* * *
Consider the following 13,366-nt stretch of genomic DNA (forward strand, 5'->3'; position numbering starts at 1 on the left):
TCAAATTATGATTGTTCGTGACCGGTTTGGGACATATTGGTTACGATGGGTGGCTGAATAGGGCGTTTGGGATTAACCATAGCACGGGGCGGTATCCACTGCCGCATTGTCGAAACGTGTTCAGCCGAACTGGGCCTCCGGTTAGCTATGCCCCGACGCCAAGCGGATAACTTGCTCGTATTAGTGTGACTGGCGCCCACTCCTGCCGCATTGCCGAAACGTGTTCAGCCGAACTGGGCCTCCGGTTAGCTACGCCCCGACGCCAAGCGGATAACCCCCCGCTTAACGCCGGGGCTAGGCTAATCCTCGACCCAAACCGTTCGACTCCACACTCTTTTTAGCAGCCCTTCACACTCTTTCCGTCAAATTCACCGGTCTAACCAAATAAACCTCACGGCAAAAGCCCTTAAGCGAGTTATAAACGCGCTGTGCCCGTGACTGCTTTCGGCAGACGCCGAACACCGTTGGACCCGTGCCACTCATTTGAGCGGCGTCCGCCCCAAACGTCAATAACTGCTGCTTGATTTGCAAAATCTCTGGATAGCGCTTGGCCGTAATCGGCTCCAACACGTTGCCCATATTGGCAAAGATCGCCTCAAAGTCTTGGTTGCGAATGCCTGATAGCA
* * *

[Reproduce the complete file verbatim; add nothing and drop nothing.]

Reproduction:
Consider the following 13,366-nt stretch of genomic DNA (forward strand, 5'->3'; position numbering starts at 1 on the left):
TCAAATTATGATTGTTCGTGACCGGTTTGGGACATATTGGTTACGATGGGTGGCTGAATAGGGCGTTTGGGATTAACCATAGCACGGGGCGGTATCCACTGCCGCATTGTCGAAACGTGTTCAGCCGAACTGGGCCTCCGGTTAGCTATGCCCCGACGCCAAGCGGATAACTTGCTCGTATTAGTGTGACTGGCGCCCACTCCTGCCGCATTGCCGAAACGTGTTCAGCCGAACTGGGCCTCCGGTTAGCTACGCCCCGACGCCAAGCGGATAACCCCCCGCTTAACGCCGGGGCTAGGCTAATCCTCGACCCAAACCGTTCGACTCCACACTCTTTTTAGCAGCCCTTCACACTCTTTCCGTCAAATTCACCGGTCTAACCAAATAAACCTCACGGCAAAAGCCCTTAAGCGAGTTATAAACGCGCTGTGCCCGTGACTGCTTTCGGCAGACGCCGAACACCGTTGGACCCGTGCCACTCATTTGAGCGGCGTCCGCCCCAAACGTCAATAACTGCTGCTTGATTTGCAAAATCTCTGGATAGCGCTTGGCCGTAATCGGCTCCAACACGTTGCCCATATTGGCAAAGATCGCCTCAAAGTCTTGGTTGCGAATGCCTGATAGCA